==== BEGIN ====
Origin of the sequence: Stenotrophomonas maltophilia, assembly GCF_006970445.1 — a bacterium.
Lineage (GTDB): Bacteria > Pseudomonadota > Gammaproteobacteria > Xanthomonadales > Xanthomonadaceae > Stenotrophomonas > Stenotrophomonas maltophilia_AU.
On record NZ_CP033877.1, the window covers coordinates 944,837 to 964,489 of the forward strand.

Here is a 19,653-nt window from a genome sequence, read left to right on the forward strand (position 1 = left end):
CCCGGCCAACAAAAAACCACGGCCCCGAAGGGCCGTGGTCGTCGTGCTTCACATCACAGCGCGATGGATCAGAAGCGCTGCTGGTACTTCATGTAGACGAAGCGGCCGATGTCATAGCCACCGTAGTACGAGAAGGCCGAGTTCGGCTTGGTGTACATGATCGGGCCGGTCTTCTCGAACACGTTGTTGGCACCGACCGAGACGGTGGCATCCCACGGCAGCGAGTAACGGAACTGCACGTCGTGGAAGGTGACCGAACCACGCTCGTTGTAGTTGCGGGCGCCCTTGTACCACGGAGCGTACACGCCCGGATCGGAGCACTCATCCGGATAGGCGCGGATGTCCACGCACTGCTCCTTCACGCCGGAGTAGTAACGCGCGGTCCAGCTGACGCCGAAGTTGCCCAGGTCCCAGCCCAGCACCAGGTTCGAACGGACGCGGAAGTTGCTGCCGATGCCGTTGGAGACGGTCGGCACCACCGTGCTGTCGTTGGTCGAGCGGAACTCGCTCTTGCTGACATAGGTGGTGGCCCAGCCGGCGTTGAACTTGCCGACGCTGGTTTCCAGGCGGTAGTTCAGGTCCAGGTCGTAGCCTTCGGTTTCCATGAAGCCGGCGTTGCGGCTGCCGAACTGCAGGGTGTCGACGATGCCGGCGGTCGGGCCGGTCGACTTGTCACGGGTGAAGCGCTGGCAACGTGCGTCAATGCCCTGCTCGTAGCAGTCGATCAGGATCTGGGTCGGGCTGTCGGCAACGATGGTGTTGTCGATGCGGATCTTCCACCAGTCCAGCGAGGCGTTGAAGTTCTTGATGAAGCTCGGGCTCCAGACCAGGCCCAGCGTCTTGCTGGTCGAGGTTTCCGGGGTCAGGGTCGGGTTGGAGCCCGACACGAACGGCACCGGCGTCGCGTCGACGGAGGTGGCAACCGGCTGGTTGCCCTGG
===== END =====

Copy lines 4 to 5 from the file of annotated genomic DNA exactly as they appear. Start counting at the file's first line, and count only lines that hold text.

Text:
Here is a 19,653-nt window from a genome sequence, read left to right on the forward strand (position 1 = left end):
CCCGGCCAACAAAAAACCACGGCCCCGAAGGGCCGTGGTCGTCGTGCTTCACATCACAGCGCGATGGATCAGAAGCGCTGCTGGTACTTCATGTAGACGAAGCGGCCGATGTCATAGCCACCGTAGTACGAGAAGGCCGAGTTCGGCTTGGTGTACATGATCGGGCCGGTCTTCTCGAACACGTTGTTGGCACCGACCGAGACGGTGGCATCCCACGGCAGCGAGTAACGGAACTGCACGTCGTGGAAGGTGACCGAACCACGCTCGTTGTAGTTGCGGGCGCCCTTGTACCACGGAGCGTACACGCCCGGATCGGAGCACTCATCCGGATAGGCGCGGATGTCCACGCACTGCTCCTTCACGCCGGAGTAGTAACGCGCGGTCCAGCTGACGCCGAAGTTGCCCAGGTCCCAGCCCAGCACCAGGTTCGAACGGACGCGGAAGTTGCTGCCGATGCCGTTGGAGACGGTCGGCACCACCGTGCTGTCGTTGGTCGAGCGGAACTCGCTCTTGCTGACATAGGTGGTGGCCCAGCCGGCGTTGAACTTGCCGACGCTGGTTTCCAGGCGGTAGTTCAGGTCCAGGTCGTAGCCTTCGGTTTCCATGAAGCCGGCGTTGCGGCTGCCGAACTGCAGGGTGTCGACGATGCCGGCGGTCGGGCCGGTCGACTTGTCACGGGTGAAGCGCTGGCAACGTGCGTCAATGCCCTGCTCGTAGCAGTCGATCAGGATCTGGGTCGGGCTGTCGGCAACGATGGTGTTGTCGATGCGGATCTTCCACCAGTCCAGCGAGGCGTTGAAGTTCTTGATGAAGCTCGGGCTCCAGACCAGGCCCAGCGTCTTGCTGGTCGAGGTTTCCGGGGTCAGGGTCGGGTTGGAGCCCGACACGAACGGCACCGGCGTCGCGTCGACGGAGGTGGCAACCGGCTGGTTGCCCTGG